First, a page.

Let’s think in terms of images of war and terrorism more generally. Essentially, there are these arguments: that the brutality and horror of warfare must be conveyed. On the other hand, there is the view that images such as those described above are just too gruesome, too graphic for public consumption and they only provided images for other fanatics to replicate.
The death of Colonel Gaddafi in 2011 and the way that was covered provoked this type of debate. Then we saw, on the front pages of pretty much all of the newspapers, close up pictures of a physically crushed man, bloodied and beaten, at the very end of his life. The Mirror showed a lifeless corpse with the headlines, ‘Don’t shoot! Don’t shoot!’
Responding to the fact that the BBC and ITV decided to run grainy footage of Gaddafi’s last moments, Igor Toronyi – Lalic wrote in the Telegraph: ‘ignore the fact that at the last, the death of Gaddafi, was deserved. Barbarity was still the result. The sort of barbarity that we mock our medieval ancestors for. Yet there it is: death, murder and suffering open to all at one scroll and click. And, judging by the prominence of the clips on sites around the world, we were lapping it up as much as any 14th-century peasant.’
For Mark Lawson the worry was of the risk of, ‘the development of a culture of death porn. For me, as a simple moral position, Gaddafi merits as much privacy in his final extremities as did his victims in the Lockerbie bombing a germane example from the past of a time when the media by common consent suppressed horrific images in the cause of taste and privacy.’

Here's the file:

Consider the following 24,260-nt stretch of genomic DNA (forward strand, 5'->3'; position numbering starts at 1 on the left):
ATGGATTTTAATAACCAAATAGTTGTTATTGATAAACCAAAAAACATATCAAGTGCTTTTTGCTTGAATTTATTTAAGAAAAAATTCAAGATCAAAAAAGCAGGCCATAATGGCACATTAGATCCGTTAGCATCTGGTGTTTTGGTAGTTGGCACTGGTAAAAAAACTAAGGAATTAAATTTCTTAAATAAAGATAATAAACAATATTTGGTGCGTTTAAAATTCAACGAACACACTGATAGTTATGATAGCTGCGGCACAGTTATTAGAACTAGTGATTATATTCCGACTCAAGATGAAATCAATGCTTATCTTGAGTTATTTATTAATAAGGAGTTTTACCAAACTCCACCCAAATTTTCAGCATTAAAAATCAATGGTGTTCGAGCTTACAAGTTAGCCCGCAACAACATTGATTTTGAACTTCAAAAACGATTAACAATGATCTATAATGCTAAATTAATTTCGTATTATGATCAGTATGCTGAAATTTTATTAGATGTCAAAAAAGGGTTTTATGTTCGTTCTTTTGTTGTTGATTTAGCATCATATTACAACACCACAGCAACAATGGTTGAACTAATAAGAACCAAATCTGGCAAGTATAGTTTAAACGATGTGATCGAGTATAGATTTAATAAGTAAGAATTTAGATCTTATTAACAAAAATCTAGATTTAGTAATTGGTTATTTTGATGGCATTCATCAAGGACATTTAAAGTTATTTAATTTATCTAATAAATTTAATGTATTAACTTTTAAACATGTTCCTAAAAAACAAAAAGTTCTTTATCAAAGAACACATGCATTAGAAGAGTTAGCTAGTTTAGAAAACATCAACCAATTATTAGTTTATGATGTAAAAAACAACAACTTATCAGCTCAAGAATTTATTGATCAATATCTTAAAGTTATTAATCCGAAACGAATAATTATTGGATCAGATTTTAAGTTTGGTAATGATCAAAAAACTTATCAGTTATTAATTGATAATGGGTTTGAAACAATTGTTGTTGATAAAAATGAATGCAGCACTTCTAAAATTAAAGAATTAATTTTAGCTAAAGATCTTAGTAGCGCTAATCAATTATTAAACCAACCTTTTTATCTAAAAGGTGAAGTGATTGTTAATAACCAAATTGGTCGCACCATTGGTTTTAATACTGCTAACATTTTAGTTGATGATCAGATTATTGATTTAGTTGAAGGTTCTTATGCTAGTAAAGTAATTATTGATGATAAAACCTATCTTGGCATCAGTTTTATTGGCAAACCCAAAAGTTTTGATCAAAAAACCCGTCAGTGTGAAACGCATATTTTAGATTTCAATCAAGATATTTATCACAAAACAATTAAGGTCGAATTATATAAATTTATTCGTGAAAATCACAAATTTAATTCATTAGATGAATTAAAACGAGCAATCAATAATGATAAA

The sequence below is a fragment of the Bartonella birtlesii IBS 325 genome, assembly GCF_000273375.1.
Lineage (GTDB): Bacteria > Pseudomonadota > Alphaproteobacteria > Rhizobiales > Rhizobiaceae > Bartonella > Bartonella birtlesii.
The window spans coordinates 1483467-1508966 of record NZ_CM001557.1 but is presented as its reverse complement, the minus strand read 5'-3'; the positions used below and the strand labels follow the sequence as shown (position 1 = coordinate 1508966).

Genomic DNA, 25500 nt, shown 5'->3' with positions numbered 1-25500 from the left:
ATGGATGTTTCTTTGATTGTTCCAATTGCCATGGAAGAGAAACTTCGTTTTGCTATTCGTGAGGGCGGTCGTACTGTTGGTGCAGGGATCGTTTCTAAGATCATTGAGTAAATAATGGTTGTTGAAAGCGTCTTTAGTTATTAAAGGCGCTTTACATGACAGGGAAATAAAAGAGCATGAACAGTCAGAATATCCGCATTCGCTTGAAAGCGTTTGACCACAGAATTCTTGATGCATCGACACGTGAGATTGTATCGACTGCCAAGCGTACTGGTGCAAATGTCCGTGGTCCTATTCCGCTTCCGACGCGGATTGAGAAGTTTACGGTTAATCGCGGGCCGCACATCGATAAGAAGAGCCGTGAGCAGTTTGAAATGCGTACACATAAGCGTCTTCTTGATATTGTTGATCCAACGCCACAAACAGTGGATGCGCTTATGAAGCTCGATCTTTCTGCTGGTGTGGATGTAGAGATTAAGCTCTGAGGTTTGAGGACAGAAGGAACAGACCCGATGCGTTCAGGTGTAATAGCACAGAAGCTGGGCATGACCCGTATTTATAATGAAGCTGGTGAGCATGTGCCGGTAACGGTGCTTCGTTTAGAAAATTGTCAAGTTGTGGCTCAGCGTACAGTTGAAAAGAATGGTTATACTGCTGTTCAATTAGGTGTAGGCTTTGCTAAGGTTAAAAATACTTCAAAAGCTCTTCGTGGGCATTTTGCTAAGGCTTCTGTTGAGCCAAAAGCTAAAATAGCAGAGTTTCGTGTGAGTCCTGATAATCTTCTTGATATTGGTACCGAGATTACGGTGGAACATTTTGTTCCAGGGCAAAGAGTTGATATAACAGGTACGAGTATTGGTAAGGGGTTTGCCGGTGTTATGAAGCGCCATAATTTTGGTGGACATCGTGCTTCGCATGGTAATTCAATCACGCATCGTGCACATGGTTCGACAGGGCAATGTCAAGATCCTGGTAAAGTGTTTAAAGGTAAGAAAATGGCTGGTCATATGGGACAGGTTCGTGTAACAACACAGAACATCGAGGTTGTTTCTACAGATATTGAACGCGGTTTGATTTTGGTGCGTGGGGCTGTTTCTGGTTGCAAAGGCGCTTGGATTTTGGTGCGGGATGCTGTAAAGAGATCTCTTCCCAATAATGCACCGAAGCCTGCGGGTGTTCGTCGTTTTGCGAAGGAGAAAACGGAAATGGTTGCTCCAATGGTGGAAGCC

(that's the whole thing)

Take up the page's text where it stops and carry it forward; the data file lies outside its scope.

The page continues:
Jonathan Jones in the Guardian was of a different view: this was war as it should be seen by all – ‘for once, with the death of Gaddafi, we have seen the face of war, washed in blood, bathed in cruelty. The horrible and haunting pictures of his last moments and his public exhibition simply show us, for once, what the wars of our time and all times look like. If we don’t like what we see we must stop this foolish pretence that war, however “just”, can ever be anything but a brutal mess. If we were more properly conscious of what war really means we might have a different perspective on our nation’s involvement in them.’
Whether or not a news organisation is right to use graphic material is, as illustrated above, a matter of opinion. But what this article has hopefully illustrated is that in certain cases the decisions to print or broadcast are taken with care and with a genuine desire to ‘do the right thing’. The mainstream media, if we can speak so generally, has its multitude of failings (many of them catalogued on this site and highlighted by myself) but let’s not forget that when dealing with upsetting and harrowing imagery, journalists do not exist in a vacuum, unencumbered by the moral uncertainties that we all face.
This article appeared in a slightly different form in The Conversation